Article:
So people naturally fell in love with them, the little sounds and symbols, when they weren’t necessarily intended for everyone in the first place, maybe just priests and scholars and their trusted accomplices. Did written language in fact precede the verbal as people felt the need to verbalize what they were describing in pictures? That’s another question for another time…

    But it’s tempting to conclude that maybe phonetic language is at the heart of the problem of ‘too much thought’ clouding up our minds, too much ‘white noise’ cluttering up our collective existences, too many junk-food repetitive thought-loops colluding to drown us in mindless mental activity, BUT…… (More …)

     
  • hardie karges 8:47 am on May 15, 2016 Permalink | Reply
    Tags: , language, , ,   

    Religion 202, Physics 101: Spirituality and Light… 

    IMG_1184

    Buddhist shrine in Sri Lanka

    Many religions, especially the New Age-y kind, use light as a prime metaphor, imagining this light and imagining that light as it assumes shape and form in your mind’s eye.  My ‘white light of spirit’ is not imaginary, though, even if still a bit metaphorical. That light for me is exactly the same light that any good physicist refers to, the equivalent of electricity and magnetism and one of physics’ four prime forces, together with gravity, the strong (nuclear) force and the weak (interactive) force.

    For the uninitiated, that weak force is: the fundamental force that acts between leptons and is involved in the decay of hadrons. The weak nuclear force is responsible for nuclear beta decay (by changing the flavor of quarks) and for neutrino absorption and emission…

    Got it?  And the strong force is: the force that holds particles together in the atomic nucleus and the force that holds quarks together in elementary particles.

    Simple, right?  These last and latest forces derive from quantum mechanics, and the study of smaller-than-microscopic realities that are probably best described as mathematical, i.e. the theory works, even if it doesn’t make (common) sense.  But then, neither do gravity and electromagnetism (light).  We’re just more accustomed to them, and they are available to us on a macroscopic level.  (More …)

     
    • peaceof8 10:15 am on May 15, 2016 Permalink | Reply

      That was very thought provoking. I will for sure be noodling around in my mind DNA vs souls/ancestors/inner child. It makes me want to give reincarnation a second look, based on science and maybe a little whoop-t-do in the family tree. Interesting! I like your pragmatic approach to spirituality.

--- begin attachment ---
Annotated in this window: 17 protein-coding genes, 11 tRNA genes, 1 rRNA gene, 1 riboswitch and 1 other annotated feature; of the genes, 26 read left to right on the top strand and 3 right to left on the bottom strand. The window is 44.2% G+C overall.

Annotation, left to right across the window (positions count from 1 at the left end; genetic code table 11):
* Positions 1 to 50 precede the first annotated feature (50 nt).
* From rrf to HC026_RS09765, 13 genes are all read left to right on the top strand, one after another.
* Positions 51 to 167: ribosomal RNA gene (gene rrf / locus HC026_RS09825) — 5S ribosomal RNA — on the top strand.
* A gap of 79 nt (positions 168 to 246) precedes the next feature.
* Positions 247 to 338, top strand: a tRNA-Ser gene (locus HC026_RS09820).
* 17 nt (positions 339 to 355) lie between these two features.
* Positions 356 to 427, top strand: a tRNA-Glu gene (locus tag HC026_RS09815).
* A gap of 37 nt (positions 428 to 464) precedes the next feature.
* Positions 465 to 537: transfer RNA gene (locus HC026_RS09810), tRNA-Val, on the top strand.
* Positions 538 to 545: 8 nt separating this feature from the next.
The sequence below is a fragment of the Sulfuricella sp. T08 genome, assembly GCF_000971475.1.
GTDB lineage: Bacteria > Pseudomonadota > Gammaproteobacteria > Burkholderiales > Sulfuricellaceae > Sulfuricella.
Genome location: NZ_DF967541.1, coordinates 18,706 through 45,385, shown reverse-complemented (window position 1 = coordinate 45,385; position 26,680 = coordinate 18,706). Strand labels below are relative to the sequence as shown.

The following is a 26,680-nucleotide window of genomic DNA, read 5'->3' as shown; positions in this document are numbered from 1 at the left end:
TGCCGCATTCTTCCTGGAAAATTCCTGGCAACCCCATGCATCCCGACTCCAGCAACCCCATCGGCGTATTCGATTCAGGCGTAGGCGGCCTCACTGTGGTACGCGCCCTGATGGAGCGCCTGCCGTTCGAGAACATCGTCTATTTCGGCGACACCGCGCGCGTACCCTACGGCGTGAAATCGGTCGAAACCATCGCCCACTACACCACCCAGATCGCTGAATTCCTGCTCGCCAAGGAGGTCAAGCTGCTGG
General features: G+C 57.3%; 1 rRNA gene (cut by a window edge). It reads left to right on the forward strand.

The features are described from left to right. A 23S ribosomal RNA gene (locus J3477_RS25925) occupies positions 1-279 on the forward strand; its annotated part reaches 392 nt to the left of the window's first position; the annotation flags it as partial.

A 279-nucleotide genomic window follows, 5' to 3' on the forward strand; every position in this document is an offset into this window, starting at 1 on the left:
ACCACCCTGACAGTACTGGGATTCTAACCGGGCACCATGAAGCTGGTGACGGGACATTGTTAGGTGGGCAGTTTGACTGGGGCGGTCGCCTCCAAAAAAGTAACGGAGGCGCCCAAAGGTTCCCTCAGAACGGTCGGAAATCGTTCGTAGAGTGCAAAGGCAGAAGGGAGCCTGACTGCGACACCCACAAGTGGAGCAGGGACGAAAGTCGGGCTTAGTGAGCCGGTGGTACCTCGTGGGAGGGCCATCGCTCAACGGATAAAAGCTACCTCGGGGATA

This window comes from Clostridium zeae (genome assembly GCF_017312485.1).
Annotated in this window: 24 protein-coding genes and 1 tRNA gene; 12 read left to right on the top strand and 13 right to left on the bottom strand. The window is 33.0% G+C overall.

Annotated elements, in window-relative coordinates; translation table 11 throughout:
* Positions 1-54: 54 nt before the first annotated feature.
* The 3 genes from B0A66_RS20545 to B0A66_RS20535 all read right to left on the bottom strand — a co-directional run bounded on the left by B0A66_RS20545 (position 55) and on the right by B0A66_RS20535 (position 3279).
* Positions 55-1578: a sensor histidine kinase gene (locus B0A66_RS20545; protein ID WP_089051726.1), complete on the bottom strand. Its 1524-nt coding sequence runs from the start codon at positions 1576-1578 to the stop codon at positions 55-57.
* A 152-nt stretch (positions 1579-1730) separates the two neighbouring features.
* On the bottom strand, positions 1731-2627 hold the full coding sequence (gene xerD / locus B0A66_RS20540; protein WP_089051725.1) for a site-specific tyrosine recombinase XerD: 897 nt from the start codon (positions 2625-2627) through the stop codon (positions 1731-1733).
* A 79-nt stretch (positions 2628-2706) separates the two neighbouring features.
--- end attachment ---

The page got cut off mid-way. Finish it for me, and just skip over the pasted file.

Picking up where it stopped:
• hardie karges 7:41 pm on November 19, 2015 Permalink | Reply
    Tags: language, shorthand, text   

    Heads-up ASAP: LGBTQA's Need Linguistic Boots on the Ground 24/7, LOL… 

    Remember back when newscasters used to say “soldiers in combat,” way back B4 ‘boots on the ground’ became the comfort-food slang for such an activity—and you knew exactly what they meant, not some thinly-veiled bait-click ad for Nikes or Adidas? Aaaahhh, those were the good old days of comprehension and intelligence. And a notice was a notice, not a ‘heads-up’, whatever that means. And all the time was ‘all the time’, not 24/7, certainly not 24/7/365. Homosexuals were gay, if they wanted to be informal, certainly not something like a greasy BLT sandwich with ever-increasing ingredients. (More …)

     
  • hardie karges 3:39 pm on September 18, 2015 Permalink | Reply
    Tags: , grammar, language   

    English Language on the Half-Shell; Season to Taste… 

    Image result for english language funny pics

    Those of us who study foreign languages often delight and frustrate ourselves with some of the absurdities of other languages, without ever looking objectively at those of our own. I mean: famous are the spelling absurdities of the English language as well we all know, easily seen in the incongruities of such similarly spelled words as, “Bough coughs dough enough; nought ploughs rough slough tough.”

    But those spelling quirks are but the tip of the iceberg, ramming the sides of the Titanic until sinking. The absurdities go much deeper and fundamental. “Used to” is a commonly accepted and full-fledged auxiliary verb to denote past tense in uses such as, “I used to go to ballgames,” in fact an ‘imperfect tense’ implying past continuous action, more than just once. But where did such a use come from? What exactly did you use to go to these games—time? It’s ridiculous, BUT… if you say it often enough, then it makes sense, even long after the original context has long since changed.

    How come? Now that’s a good phrase, sometimes shortened into the single word, “Why?” But “how come” certainly has a folksy feel, now, doesn’t it? “Kind of” and “sort of” are good ones, two of a kind, that must have started off as a very specific idiomatic expression featuring categorizing nouns that eventually came into general adverbially use. That’s pretty likely, I’d say, considering the general shortage of adverbs, “pretty” itself being one of the more common loaners for this purpose, an adjective drafted into service and converted.

    The incongruities go still deeper, though, right into the small selections of auxiliary verbs in common use, and ever more important as verbal conjugations have lost favor. Variations on the verb “to have” are most prominent, of course, in their use for the perfect tenses, and make general sense to indicate completed actions, as do “will” and “go” to indicate future actions, the former a common noun if little used nowadays as a stand-alone verb, the latter used in many languages in its many equivalents for the same purpose.

    But what about “might” and “must” as auxiliary verbs? The former is a strange noun to draft into service as auxiliary verb, until you consider the role of ‘poder’ in Spanish, both noun and fully inflected verb in common use, a role “might” might have played before “can” and “may” came into common use. “Must” is a strange verb, though, so no wonder it’s falling into misuse.